The Yankees’ Rookies of the Year: Jeter (1996), Dave Righetti (’81), Thurman Munson (’70), Stan Bahnsen (’68), Tom Tresh (’62), Tony Kubek (’57), Bob Grim (’54) and Gil McDougald (’51).
Hall of Fame
The Rookie of the Year Award is, essentially, where the path started for these players, and some have taken it all the way to Cooperstown. Sixteen players who have won the Rookie of the Year Award went on to be inducted into the Hall of Fame. And several more appear to be headed that way — players like Jeter, Carlos Beltran (1999 AL), Pujols, Ichiro Suzuki (2001 AL) and Trout.
The Dodgers have had two Rookies of the Year go on to make the Hall of Fame: Jackie Robinson and Piazza. Perhaps somewhat surprisingly, the Yankees have not had anyone win a Rookie of the Year in pinstripes and then make the Hall.
The full roster of Rookies of the Year who are in the Hall of Fame: Jackie Robinson (1947), Willie Mays (’51 NL), Frank Robinson (’56 NL), Luis Aparicio (’56 AL), Cepeda (’58 NL), McCovey (’59 NL), Billy Williams (’61 NL), Tom Seaver (’67 NL), Rod Carew (’67 AL), Johnny Bench (’68 NL), Carlton Fisk (’72 AL), Andre Dawson (’77 NL), Eddie Murray (’77 AL), Cal Ripken Jr. (’82 AL), Jeff Bagwell (’91 NL) and Piazza (’93 NL).
How they got here
Bellinger and Judge took slightly different paths to the 2013 MLB Draft, with the Yankees taking Judge out of California State University, Fresno with the 32nd overall pick, and the Dodgers selecting Bellinger in the fourth round out of Hamilton High School in Chandler, Ariz. Judge would be the 46th player to win a Rookie of the Year Award after being drafted out of a college or university since the MLB Amateur Draft began in 1965, while Bellinger would be the 31st player to win after he was drafted out of high school. Nine players have gone from signing as undrafted free agents to winning the Rookie of the Year, with a majority doing so in the very first years of the Draft Era.
Path to Major Leagues for Rookie of the Year Award winners, since Draft was instituted in 1965
Drafted out of college/university: 45
Drafted out of high school: 30
Drafted out of junior or community college: 7
Signed as international free agent: 15
Signed as undrafted free agent: 9
Judge would be the 21st Rookie of the Year winner to hail from California, by far the most of any of the 50 states. Bellinger, meanwhile, would be the first to hail from Arizona. The Dominican Republic has produced the most international Rookie of the Year winners with seven.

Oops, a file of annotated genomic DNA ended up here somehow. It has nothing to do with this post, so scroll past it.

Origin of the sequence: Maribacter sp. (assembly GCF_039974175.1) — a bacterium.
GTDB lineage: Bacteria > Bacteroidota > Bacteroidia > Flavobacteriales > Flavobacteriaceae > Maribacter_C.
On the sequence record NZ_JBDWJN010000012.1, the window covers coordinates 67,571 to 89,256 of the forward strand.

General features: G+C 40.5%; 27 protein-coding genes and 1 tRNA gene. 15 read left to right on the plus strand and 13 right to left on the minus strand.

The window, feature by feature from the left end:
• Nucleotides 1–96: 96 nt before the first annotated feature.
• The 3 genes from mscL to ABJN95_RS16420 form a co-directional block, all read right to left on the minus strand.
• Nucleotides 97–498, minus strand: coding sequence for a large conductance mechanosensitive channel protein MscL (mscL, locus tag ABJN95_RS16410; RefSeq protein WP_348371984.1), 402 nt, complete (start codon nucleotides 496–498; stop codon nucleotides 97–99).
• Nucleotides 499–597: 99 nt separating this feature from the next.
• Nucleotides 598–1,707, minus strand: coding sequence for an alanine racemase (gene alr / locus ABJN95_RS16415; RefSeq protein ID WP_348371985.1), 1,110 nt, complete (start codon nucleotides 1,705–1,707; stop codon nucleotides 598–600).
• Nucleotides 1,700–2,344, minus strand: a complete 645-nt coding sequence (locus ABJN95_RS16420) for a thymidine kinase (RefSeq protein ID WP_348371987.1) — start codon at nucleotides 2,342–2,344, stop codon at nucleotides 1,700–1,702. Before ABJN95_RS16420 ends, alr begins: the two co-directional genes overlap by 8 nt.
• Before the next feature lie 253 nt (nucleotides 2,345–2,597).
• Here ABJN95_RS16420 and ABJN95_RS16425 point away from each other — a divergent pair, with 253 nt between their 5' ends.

Most Rookies of the Year by birthplace
1. California: 20
2. New Jersey: 9
3. Texas: 8
4-T. Alabama: 6
4-T. Missouri: 6
4-T. Ohio: 6
4-T. Pennsylvania: 6
Puerto Rico: 6 Rookies of the Year
International Rookies of the Year
Dominican Republic: 7
Should Judge claim the AL Rookie of the Year Award, he would become the 40th outfielder to be honored. That would snap a tie with pitchers (38) for the most Rookie of the Year Awards given to any single position, and Judge would be the first outfielder to be honored since Wil Myers of the Rays in 2013. Bellinger would be 13th first baseman to be named his league’s top rookie, the first since White Sox slugger Jose Abreu in ’14 and the first NL first baseman to win it since the Phillies’ Ryan Howard in ’05.
Most Rookie of the Year Awards by position
1-T. Outfielders: 38
1-T. Pitchers: 38
3. Shortstops: 19
4. First basemen: 12
5-T. Second basemen: 11
5-T. Third basemen: 11
7. Catchers: 9
8. Designated hitters: 2
Pitchers have been the rookies du jour in recent years, claiming seven of the 20 Rookie of the Year Awards given over the past decade, followed by four honorees from the outfield in that span. A Bellinger victory would quench a relative drought on the right side of the infield; Abreu is the only first baseman to win in the past decade, while no second baseman has claimed a Rookie of the Year since the Red Sox’s Dustin Pedroia in 2007 — the longest drought of any full-time position.
As stated above, the Rookie of the Year Award has been given to only two designated hitters: Eddie Murray of the Orioles in 1977 and Bob Hamelin of the Royals in ’94.
This story was not subject to the approval of Major League Baseball or its clubs.